Mutual fund investors retreated from stocks in September as the market continued to decline, capping the biggest quarterly withdrawal from stock funds since the financial crisis in late 2008.
Investors withdrew a net $15.3 billion from U.S. stock mutual funds last month, industry consultant Strategic Insight said on Wednesday.
The exit was slower than in August, when investors withdrew a net $21.4 billion. That was the most volatile month in a five-month run of falling stock prices, including a 7 percent decline in September in the Standard & Poor's 500 index.
Investors have withdrawn nearly $60 billion from U.S. stock funds the past three months, the biggest quarterly exit since investors pulled out a net $71 billion in the fourth quarter of 2008.
Investors' chief worries are the staying power of the U.S. economic recovery and Europe's debt crisis.
"Months of market volatility have left U.S. fund holders feeling more pessimistic," said Avi Nachmany, research director with New York-based Strategic Insight.
The negative sentiment also is cutting flows for funds that invest in bonds and for funds holding foreign stocks. All told, investors withdrew a net $55 billion from stock and bond funds the past three months. That's an about-face from this year's second quarter, when they deposited a net $51 billion amid a rising stock market.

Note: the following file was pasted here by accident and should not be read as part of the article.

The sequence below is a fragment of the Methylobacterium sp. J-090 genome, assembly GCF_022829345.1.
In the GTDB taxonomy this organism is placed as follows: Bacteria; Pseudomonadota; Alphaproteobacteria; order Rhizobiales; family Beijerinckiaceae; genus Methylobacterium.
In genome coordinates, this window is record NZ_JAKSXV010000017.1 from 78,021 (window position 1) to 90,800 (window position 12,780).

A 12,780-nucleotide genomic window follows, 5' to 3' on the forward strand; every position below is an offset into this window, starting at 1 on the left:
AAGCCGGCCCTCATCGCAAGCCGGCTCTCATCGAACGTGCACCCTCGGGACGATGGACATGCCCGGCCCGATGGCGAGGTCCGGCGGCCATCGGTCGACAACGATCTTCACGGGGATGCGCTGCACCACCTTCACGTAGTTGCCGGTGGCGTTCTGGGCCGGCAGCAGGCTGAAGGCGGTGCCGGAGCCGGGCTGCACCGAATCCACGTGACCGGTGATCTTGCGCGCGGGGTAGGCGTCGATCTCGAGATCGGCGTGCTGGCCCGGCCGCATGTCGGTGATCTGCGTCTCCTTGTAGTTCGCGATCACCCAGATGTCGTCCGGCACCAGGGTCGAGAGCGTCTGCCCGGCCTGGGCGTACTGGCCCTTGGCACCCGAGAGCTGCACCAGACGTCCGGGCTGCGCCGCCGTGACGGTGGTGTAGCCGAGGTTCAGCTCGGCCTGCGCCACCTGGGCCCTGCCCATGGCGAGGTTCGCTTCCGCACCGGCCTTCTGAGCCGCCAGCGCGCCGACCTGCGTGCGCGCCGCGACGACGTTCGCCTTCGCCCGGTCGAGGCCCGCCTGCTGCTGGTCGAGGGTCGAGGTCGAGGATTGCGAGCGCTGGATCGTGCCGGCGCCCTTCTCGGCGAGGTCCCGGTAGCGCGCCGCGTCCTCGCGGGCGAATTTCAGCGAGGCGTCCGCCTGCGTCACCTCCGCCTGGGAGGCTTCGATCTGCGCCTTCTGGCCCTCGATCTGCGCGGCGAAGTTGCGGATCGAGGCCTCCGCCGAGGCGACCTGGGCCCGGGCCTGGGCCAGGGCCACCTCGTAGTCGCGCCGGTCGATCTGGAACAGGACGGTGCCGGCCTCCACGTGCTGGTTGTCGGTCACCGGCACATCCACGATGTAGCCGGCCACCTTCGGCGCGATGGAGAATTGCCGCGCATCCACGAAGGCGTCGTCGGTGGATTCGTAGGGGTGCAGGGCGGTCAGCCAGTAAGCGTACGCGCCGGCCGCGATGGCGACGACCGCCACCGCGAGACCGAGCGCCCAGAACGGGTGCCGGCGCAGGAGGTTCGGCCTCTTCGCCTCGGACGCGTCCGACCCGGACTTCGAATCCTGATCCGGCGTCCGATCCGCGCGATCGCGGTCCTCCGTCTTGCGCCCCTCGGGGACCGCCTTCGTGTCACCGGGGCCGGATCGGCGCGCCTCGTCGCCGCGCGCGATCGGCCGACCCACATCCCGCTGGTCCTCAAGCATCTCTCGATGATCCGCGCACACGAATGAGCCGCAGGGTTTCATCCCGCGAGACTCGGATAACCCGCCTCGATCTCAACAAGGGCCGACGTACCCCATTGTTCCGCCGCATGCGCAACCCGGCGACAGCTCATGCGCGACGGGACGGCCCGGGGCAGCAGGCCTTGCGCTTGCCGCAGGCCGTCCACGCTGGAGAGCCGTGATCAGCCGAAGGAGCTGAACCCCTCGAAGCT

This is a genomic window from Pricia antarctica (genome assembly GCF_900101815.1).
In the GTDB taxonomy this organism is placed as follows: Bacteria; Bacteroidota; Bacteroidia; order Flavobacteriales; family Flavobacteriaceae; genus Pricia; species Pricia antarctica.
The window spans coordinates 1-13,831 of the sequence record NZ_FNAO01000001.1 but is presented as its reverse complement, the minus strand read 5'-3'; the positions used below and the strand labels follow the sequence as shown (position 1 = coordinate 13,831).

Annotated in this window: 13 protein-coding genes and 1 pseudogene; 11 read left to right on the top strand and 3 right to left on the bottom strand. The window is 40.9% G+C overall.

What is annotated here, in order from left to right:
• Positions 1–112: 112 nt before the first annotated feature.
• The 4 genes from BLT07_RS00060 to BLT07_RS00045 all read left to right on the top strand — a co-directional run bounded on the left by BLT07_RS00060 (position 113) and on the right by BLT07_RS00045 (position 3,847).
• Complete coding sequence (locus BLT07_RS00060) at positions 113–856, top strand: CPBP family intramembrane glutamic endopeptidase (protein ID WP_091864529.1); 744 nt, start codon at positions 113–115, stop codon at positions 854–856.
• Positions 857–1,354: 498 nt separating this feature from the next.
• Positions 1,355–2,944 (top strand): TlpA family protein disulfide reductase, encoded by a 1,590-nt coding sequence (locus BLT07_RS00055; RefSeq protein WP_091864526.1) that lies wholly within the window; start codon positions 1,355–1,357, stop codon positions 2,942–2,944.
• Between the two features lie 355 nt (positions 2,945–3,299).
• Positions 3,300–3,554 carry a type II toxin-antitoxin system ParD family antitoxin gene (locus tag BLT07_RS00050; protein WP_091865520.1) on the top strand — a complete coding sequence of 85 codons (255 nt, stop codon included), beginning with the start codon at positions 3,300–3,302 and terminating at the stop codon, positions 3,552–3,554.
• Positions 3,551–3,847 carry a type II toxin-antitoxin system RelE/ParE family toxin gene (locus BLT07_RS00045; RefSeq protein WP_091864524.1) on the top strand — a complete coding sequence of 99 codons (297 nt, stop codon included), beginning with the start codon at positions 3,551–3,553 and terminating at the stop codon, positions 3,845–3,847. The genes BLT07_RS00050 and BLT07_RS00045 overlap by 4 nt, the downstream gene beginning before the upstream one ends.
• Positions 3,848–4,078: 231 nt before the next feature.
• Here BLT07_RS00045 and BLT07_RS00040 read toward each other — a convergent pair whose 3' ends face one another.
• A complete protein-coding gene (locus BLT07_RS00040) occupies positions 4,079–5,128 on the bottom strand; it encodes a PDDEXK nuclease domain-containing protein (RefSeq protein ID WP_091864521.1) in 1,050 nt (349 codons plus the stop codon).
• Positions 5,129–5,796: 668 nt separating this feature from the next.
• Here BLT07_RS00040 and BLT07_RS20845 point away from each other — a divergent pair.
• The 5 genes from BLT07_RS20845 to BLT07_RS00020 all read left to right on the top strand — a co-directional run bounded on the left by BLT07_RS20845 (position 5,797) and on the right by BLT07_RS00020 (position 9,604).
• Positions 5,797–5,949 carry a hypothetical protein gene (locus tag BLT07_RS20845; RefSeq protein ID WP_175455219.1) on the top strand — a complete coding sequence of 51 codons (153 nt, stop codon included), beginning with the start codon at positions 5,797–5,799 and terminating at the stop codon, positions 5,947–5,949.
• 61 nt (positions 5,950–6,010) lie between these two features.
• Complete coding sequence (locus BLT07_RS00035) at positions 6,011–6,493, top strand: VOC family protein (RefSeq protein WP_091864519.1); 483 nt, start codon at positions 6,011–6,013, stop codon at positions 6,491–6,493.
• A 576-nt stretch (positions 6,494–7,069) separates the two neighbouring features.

Other details of how investors moved their money in September:
_ Foreign stock funds: Investors added a net $5.7 billion to these funds, despite persistent worries that European leaders will fail to agree on a bailout package to help Greece avoid default. Year-to-date, investors have deposited a net $49.4 billion into foreign funds, reflecting expectations that long-term growth prospects in fast-growing countries like China will support rising foreign stock prices.
_ Bond funds: Investors deposited a net $5 billion. About $3.2 billion in new cash was added to taxable bond funds, a category that includes corporate bonds. That marked a reversal from August, when nearly $10 billion was pulled out of taxable bond funds as investors shifted out of stocks and bonds alike.
About $1.7 billion was deposited last month into municipal bond funds, which buy the debt of state and local governments.
_ Money-market funds: A net $11 billion was withdrawn from these funds, designed to be safe harbors where investors can temporarily park cash and quickly access it when needed. Their appeal has dimmed because returns have been barely above zero since early 2009.
_ Exchange-traded funds: Investors deposited a net $6 billion into ETFs, which bundle together investments in a particular market index. Unlike mutual funds, they can be traded during daily sessions just like stocks.
ETFs have grown much faster than mutual funds in recent years, with net deposits into ETFs on pace to top $100 billion for the fifth year in row. Strategic Insight expects U.S. ETFs assets will reach $2 trillion before 2016, up from the current $970 billion.